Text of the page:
The Romanov Empress: A Novel of Tsarina Maria Feodorovna

by C.W. Gortner


Romanov Empress coverBlurb: “Narrated by the mother of Russia’s last tsar, this vivid, historically authentic novel brings to life the courageous story of Maria Feodorovna, one of Imperial Russia’s most compelling women, who witnessed the splendor and tragic downfall of the Romanovs as she fought to save her dynasty in its final years…From the opulent palaces of St. Petersburg to the World War I battlefields and the bloodied countryside occupied by the Bolsheviks, C. W. Gortner sweeps us into the anarchic fall of an empire and the complex, bold heart of the woman who tried to save it.

My Review:


Maria Feodorovna

C. W. Gortner has hit another one out of the park with his newest historical novel The Romanov Empress: A Novel of Tsarina Maria Feodorovna. The book ranges over half a century from the eve of the protagonist’s sister’s wedding to the heir to the British throne (1863) to her dramatic escape from civil war-torn Russia (1919) aboard a British battleship. Gortner takes us on a heart-rending journey through the life of the woman born Princess Marie Sophie Frederikke Dagmar (“Minnie”) of Denmark. She took the name Maria Feodorovna when she converted to the Russian Orthodox Church, married the heir to the Russian throne Alexander II and became the mother of the last Tsar of Russia Nicholas II. Minnie is an appealing character and much less known than her daughter-in-law Empress Alexandra. My only acquaintance with her was as the white-haired aristocratic grandmother in the animated Disney film Anastasia.


Tsar Nicholas II (left) & King George V (right)

As with all European royalty, Minnie is entangled in  multiple webs of relationships. Before WWI, all royals seemed to be cousins of one kind or another. The key one to keep track of in this story is Minnie’s close relationship to her older sister Alexandria (“Alix”), who became Queen of England when Queen Victoria died and Queen Mother when her son King George V took the throne. (Making Alix a great-grandmother to the present Queen Elizabeth). The two sisters shared a pastoral childhood with their siblings, who all became monarchs or married into royalty. (Their brother William became George I of Greece and grandfather to Prince Phillip.) I was constantly flipping to the genealogy charts that were thoughtfully placed in the front of the book. Minnie, Alix and their families vacationed together. The sisters consoled each other during times of trial and loss, advised one another and, in the end, Alix saved her sister’s life. Their sons Nicholas II and George V met frequently, were friends, and had a remarkable physical resemblance. There is some evidence that George V tried to rescue his cousin after his abdication from the Russian throne, but that obviously fell through.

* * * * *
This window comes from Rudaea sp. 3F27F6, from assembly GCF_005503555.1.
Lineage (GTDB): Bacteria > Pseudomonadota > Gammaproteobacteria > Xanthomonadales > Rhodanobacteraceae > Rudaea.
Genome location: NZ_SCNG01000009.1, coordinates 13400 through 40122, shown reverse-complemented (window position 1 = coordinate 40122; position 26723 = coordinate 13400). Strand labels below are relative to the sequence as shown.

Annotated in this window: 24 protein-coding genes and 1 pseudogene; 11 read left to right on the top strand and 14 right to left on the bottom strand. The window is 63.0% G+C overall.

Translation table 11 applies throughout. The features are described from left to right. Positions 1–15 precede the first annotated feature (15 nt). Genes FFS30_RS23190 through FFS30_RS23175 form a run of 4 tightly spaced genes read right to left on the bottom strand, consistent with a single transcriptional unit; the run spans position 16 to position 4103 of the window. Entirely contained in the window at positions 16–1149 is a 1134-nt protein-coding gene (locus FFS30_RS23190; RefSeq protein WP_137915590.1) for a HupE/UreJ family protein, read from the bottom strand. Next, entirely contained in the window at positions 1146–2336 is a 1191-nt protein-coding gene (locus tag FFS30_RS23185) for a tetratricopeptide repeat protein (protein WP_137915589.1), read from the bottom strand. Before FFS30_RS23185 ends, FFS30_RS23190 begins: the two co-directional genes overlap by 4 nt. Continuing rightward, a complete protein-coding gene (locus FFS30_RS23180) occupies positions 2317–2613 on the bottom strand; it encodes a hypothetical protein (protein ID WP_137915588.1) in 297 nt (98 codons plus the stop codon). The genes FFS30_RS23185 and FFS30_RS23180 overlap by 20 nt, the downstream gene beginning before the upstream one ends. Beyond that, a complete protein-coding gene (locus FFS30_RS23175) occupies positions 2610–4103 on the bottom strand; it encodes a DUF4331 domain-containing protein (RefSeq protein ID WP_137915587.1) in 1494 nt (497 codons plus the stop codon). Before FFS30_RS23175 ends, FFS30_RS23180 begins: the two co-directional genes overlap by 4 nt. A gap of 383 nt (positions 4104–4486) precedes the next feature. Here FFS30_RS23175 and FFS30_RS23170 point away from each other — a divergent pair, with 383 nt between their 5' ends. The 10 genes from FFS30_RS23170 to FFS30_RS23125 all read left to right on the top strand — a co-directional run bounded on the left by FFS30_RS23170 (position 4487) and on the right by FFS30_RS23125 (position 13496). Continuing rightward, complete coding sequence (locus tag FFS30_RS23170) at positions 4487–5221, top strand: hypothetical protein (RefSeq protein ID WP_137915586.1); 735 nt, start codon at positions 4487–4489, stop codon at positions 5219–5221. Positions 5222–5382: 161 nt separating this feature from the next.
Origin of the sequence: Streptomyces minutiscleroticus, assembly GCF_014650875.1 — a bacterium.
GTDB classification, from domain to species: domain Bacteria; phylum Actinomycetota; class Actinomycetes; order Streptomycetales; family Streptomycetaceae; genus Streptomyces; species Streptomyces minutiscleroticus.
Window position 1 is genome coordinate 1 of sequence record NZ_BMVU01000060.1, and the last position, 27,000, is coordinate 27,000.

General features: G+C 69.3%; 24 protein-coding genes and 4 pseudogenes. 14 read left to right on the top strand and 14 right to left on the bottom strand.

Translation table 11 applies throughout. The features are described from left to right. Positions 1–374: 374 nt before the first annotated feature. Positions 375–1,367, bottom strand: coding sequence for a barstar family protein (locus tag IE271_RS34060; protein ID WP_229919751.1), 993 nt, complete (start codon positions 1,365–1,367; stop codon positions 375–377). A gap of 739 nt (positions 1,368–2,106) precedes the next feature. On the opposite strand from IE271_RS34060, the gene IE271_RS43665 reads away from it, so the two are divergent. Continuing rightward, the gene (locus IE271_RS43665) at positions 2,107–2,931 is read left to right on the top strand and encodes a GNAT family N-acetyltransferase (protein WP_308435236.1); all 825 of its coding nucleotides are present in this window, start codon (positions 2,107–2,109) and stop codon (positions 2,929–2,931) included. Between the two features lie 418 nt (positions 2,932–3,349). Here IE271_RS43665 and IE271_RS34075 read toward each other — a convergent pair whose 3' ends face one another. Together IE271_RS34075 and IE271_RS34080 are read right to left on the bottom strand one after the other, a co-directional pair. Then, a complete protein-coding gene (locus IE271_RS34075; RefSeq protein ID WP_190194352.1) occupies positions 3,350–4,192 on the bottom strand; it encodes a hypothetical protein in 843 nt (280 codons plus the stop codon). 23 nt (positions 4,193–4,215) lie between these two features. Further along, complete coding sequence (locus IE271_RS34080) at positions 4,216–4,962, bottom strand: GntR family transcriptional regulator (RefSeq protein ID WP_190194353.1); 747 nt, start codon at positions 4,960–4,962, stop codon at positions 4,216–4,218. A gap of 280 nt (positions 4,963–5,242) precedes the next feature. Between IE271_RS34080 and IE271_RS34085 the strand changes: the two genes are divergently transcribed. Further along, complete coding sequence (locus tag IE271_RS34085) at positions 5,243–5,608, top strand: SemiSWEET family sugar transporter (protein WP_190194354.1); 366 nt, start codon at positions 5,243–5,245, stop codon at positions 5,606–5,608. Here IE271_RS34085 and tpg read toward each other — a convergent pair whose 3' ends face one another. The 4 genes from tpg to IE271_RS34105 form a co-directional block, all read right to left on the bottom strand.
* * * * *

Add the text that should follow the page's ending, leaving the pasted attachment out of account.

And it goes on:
Nicholas II and family, ca 1914

This story is bittersweet because we know the tragic ending to Nicholas II and his family. We know as Minnie builds relationships, tries to moderate her husband’s and daughter-in-law’s actions, and strives to hold the monarchy together through assassination attempts and civil wars, that her efforts are doomed. Here is where Gortner excels. It’s hard to build sympathetic characters when they seem to have all the advantages of birth, wealth, and power. After all, one person’s beloved son and grandchildren are another person’s corrupt, blood-soaked tyrant and useless leeches on society. Minnie and her extended family come across as real people with strengths and flaws; trying to survive and protect their families in dangerous times.

The author did a great job in keeping to the actual events in these historical lives. Gortner provides an informative “Afterword” in place of an author’s note, in which he tells us the fates of the surviving characters and lists his most useful resources. As we know from DNA testing, Princess Anastasia (far right in the above photo) did not survive the massacre of her family in Russia, despite the happy ending in the Disney movie and Broadway play. In addition to the helpful genealogical charts, the publisher provided useful maps of Russia and St. Petersburg. Like all good historical fiction, I learned a lot about people and a time I had only a passing acquaintance with, while enjoying a great read. Highly recommended.

Please note: I received an Advance Reader’s Copy from the publisher in exchange for my honest review.

The Details:

Title: The Romanov Empress: A Novel of Tsarina Maria Feodorovna

Author: C. W. Gortner

Publisher: Ballantine Books (July 10, 2018)

Formats: Hardcover (448 pages $28), eBook ($13.99), Audio book ($29.95)

ISBN-13: 978-0425286166

C. W. Gortner discusses his penchant for writing about controversial historical women and their influence on today’s world.